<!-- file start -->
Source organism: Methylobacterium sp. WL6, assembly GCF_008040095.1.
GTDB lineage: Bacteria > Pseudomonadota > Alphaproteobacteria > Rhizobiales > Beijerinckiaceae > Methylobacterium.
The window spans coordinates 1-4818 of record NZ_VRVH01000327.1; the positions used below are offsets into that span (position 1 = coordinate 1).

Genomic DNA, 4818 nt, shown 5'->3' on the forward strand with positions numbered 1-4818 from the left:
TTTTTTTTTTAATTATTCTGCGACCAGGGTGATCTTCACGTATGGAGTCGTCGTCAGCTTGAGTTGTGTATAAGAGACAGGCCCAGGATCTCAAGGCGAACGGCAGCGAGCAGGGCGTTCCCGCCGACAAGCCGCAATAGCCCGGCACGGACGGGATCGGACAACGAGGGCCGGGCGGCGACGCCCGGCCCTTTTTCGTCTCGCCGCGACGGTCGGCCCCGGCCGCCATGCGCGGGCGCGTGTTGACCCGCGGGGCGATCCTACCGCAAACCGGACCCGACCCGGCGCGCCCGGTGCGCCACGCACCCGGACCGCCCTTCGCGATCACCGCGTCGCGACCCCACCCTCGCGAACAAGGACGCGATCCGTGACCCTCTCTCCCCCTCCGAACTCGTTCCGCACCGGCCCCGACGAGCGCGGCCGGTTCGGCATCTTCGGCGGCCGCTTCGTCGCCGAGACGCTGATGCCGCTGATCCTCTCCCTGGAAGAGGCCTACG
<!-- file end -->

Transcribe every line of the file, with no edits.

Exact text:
Source organism: Methylobacterium sp. WL6, assembly GCF_008040095.1.
GTDB lineage: Bacteria > Pseudomonadota > Alphaproteobacteria > Rhizobiales > Beijerinckiaceae > Methylobacterium.
The window spans coordinates 1-4818 of record NZ_VRVH01000327.1; the positions used below are offsets into that span (position 1 = coordinate 1).

Genomic DNA, 4818 nt, shown 5'->3' on the forward strand with positions numbered 1-4818 from the left:
TTTTTTTTTTAATTATTCTGCGACCAGGGTGATCTTCACGTATGGAGTCGTCGTCAGCTTGAGTTGTGTATAAGAGACAGGCCCAGGATCTCAAGGCGAACGGCAGCGAGCAGGGCGTTCCCGCCGACAAGCCGCAATAGCCCGGCACGGACGGGATCGGACAACGAGGGCCGGGCGGCGACGCCCGGCCCTTTTTCGTCTCGCCGCGACGGTCGGCCCCGGCCGCCATGCGCGGGCGCGTGTTGACCCGCGGGGCGATCCTACCGCAAACCGGACCCGACCCGGCGCGCCCGGTGCGCCACGCACCCGGACCGCCCTTCGCGATCACCGCGTCGCGACCCCACCCTCGCGAACAAGGACGCGATCCGTGACCCTCTCTCCCCCTCCGAACTCGTTCCGCACCGGCCCCGACGAGCGCGGCCGGTTCGGCATCTTCGGCGGCCGCTTCGTCGCCGAGACGCTGATGCCGCTGATCCTCTCCCTGGAAGAGGCCTACG